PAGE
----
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EDITORIAL ITV’s shoppable TV comes as consumers demand ‘connected shopping’

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Get yourself connected: that's what your customers demand
Get yourself connected: that's what your customers demand
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Connected shopping is all the rage, but what does it mean for traditional retailers?

As the UK looks forward to the end of pandemic restrictions on 19 July, new data shows that shoppers are well and truly digital first post-pandemic and are likely to remain so, with 44% saying they plan to do the bulk of their clothes shopping online going forward.

 

The research from Foresight Factory and commissioned by Snap, showed UK consumers were more inclined to shop online in the coming year than those in the US, France and Japan, among other countries – well above the global average of 38%.

 

But this belies the fact that shoppers don’t consider it an either-or choice: 49% still want to shop in-store and 30% want to go to stores that have integrated digital services.

 

In fact, as separate research finds, 64% say that they prefer to shop with brands and retailers that have both an on and offline presence. Two thirds (66%) want brands to be more digitally innovative, with 60% more likely to buy from retailers that are more digital, for example offering check-out free shopping a la Amazon Go, which is exciting to 62% of them.

 

This all points to a new world of ‘connected shopping’, where consumers can combine the convenience of a digital experience with the benefits of a physical store, is expected to be critical to drawing consumers back to the high street.

 

A third (30%) of UK shoppers said they would go out of their way to visit a store if it had interactive services that allowed them to try-on and test items virtually, while a fifth (19%) said they were more likely to shop in stores that offered online features such as instant access to stock information or a home delivery service.

 

The study also finds that shopping with augmented reality (AR) will continue to surge with a predicted 80% increase in the proportion of Gen Z* shoppers in the UK using AR before buying a product over the next five years. More than half (54%) of UK consumers who have already used AR when shopping say it encouraged them to make a purchase.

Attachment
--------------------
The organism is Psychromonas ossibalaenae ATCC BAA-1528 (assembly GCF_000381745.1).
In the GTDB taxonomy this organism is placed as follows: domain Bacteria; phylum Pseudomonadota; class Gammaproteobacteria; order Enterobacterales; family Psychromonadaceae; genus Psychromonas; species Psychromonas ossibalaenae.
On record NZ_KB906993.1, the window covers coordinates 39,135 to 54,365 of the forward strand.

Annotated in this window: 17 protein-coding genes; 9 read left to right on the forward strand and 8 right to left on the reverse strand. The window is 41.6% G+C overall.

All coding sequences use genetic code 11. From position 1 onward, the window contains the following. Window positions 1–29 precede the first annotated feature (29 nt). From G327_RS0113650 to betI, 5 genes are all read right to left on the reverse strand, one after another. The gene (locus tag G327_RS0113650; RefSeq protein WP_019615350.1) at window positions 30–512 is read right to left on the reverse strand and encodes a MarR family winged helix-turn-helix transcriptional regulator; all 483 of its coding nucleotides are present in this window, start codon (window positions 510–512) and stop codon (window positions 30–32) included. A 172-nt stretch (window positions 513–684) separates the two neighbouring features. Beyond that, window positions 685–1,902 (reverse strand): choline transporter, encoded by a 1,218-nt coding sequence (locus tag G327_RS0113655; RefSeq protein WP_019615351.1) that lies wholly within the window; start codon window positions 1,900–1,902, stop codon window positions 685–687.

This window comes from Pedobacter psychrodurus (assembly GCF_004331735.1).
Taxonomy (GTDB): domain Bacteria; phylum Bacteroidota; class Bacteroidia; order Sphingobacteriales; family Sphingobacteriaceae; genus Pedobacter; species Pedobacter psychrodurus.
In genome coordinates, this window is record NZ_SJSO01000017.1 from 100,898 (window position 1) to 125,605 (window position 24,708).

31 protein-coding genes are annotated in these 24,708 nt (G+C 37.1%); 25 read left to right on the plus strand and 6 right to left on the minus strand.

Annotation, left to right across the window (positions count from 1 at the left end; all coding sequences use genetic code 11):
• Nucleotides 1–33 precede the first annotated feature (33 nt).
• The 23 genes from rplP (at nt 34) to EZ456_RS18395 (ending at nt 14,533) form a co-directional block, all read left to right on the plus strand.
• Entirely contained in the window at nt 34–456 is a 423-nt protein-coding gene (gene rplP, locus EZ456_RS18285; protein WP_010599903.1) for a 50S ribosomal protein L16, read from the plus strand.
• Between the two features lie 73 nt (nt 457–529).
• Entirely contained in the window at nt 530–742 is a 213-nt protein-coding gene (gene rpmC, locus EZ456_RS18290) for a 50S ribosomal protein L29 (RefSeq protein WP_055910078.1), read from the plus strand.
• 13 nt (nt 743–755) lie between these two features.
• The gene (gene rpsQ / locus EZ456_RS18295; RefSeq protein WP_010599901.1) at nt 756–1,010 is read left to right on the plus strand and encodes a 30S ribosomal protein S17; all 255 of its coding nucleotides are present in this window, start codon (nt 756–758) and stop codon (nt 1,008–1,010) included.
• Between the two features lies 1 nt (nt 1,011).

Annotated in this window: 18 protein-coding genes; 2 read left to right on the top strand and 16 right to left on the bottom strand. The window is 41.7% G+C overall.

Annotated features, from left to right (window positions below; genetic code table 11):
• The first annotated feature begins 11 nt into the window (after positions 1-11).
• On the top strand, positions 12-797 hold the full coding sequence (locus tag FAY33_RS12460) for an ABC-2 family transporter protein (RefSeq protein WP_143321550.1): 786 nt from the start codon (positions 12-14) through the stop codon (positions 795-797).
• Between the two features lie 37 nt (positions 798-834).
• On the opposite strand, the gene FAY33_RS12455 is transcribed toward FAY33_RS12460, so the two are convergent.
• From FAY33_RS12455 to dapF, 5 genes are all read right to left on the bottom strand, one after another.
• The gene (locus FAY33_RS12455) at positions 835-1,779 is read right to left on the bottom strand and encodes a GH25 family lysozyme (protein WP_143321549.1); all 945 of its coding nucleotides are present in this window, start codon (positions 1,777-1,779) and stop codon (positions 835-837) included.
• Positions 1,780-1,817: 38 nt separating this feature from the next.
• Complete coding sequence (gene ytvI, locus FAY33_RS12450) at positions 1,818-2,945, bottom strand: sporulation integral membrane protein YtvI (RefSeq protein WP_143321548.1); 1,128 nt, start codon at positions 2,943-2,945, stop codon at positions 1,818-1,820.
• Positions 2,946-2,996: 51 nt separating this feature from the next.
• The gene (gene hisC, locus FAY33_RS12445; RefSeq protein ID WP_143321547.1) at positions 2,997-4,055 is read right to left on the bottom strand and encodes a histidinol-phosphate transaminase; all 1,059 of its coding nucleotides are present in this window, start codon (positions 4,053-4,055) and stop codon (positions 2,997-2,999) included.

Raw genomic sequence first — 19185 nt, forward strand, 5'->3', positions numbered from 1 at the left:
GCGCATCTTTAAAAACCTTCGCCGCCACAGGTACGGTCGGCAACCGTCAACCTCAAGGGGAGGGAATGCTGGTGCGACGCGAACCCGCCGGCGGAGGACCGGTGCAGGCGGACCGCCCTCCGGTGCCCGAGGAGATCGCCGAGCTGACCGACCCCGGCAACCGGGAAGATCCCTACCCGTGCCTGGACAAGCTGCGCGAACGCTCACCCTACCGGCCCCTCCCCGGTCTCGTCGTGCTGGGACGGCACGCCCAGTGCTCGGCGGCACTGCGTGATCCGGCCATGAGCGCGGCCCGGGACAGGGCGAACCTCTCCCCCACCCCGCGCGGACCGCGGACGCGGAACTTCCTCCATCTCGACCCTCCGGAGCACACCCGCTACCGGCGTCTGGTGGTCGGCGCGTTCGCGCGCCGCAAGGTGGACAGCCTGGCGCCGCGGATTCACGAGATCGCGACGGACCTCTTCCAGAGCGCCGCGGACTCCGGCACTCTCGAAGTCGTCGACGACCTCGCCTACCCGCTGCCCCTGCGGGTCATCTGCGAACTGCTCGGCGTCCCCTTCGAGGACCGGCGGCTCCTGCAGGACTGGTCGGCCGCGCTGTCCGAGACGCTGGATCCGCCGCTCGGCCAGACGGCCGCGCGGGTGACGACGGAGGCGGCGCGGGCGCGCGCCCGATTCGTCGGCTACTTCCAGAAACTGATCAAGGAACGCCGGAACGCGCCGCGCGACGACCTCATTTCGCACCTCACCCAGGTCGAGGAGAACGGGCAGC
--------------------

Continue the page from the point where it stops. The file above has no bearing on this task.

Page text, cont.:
This certainly hasn’t been lost on online art retailer Murus, which is using AR to help potential buyers of art see pictures in situ on their walls as a means to drive engagement and, ultimately, sales. This is just the latest in a growing line of retailers that are experimenting with the tech to link the real and virtual worlds.

 

Looking at connected retail another way, broadcaster ITV is coming hoping to monetise the engagement it already has. It is sees selling direct from content and programming as a key way to drive viewer engagement and keep ad-based revenue streams alive in the internet era.

 

Its shoppable TV service – which goes live when the latest series of Love Island airs later this summer on ITV2 – not only creates a new revenue stream for the broadcaster, it also marks a first for mainstream TV getting in on the move towards live stream shopping that is already starting to take social media and ecommerce by storm, especially in China.

 

Across retail, it is clear that using technology is now essential to driving sales. The challenge lies in meeting the varied demands of consumers around that technology. Shoppers want to be connected, they want to be in-store and online – often simultaneously – and they want convenience.

 

Marketplaces are already benefiting from this move, offering a simple experience, better delivery and the latest technology to give a good user experience. With social media companies and now TV companies such as ITV also now muscling in, the digital world for traditional retailers is starting to get crowded. And that is a whole other challenge to be faced.

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